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In our previous blog posts, we have covered the journey of uncertainty in childhood cancer both from the persepctive of children as well as from the perspective of parents. As Triumf is getting ready for the start of the next clinical trial, in this post we will share some of the challenges that accompany the diagnosis of pediatric diabetes.
Receiving a diagnosis of diabetes and the stressors related with the illness are, understandably, unexpected. When the diagnosis is there, it can feel as uncontrollable and impairing in terms of daily routines as the treatment of the illness is complex and demanding. At the time of diagnosis, children may feel confused and worried as they were feeling just fine but now have to adopt a lot of new information and learn how to manage a lifelong illness to keep oneself healthy. Later on, children may feel different from their peers or when going to routine checkups, guilty about the „bad numbers“ (1).
Parents become responsible of the daily management of type 1 diabetes (T1D) and are also overwhelmed with the amount of new information. The demanding role may lead to parental worry about the acute and chronic complications of T1D management (2). The previous social support system may also change as not all are ready to participate in T1D care. The management of the illness, as it includes nearly all the aspects of the child’s daily activities, has been described as unrelenting (2).
Although every chronic disease has its specifics, the factors leading to mental burden are largely common across different conditions, including similarly to the above, changes in daily routines, stressful states related to treatment procedures and psychological uncertainty (1,3). Relatedly, psychological problems are comparable between general and chronically ill populations, involving mostly symptoms associated with anxiety, depression and behavioral problems (3,4). Indeed, when comparing with healthy peers, a greater incidence of psychological distress, depression or diabetes distress, anxiety, and eating disorders among children diagnosed with diabetes has been found (5). Furthermore, it has been found that when children have adjustment problems, they also have a higher risk for continued adjustment difficulties and that pscyhological problems may interfere with diabetes self-management (5).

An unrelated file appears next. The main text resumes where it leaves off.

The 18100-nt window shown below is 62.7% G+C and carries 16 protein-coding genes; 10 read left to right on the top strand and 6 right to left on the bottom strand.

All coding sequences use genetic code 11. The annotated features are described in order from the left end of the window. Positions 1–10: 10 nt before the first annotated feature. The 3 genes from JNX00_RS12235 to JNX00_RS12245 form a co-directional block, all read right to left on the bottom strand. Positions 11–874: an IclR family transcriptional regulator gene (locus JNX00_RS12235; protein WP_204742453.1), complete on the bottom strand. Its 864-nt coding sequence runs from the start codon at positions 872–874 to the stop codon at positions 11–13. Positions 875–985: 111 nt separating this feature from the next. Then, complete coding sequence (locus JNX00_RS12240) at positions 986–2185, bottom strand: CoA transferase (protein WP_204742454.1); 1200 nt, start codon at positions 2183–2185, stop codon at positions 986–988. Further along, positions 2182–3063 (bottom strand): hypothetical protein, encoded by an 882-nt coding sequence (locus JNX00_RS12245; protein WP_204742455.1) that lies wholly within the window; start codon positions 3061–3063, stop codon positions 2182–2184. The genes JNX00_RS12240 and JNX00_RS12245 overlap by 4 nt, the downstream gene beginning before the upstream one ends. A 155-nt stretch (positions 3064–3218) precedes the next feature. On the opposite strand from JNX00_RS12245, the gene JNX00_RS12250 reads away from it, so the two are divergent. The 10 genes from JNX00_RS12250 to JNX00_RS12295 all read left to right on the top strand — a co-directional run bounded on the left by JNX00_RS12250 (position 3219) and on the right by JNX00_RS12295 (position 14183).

Because of the similar problems, various traditional intervention strategies aimed at reducing mental burden (e.g. psychoeducational programs, solution focused brief therapy, cognitive behavioral therapy (CBT) and mindfulness-based interventions) have been used interchangeably between chronically ill patients and patients without chronic illness (6–8). Also family based or individual behavioral interventions have found to benefit in glycemic control or psychosocial well-being (5).
Although psychological support is considered an essential part of comprehensive care, unfortunately the availability and quality is not yet unified. With our Triumf mobile health game, we aim to reach more children to be able to detect, prevent and/or reduce the potential psychological problems resulting from chronic illness.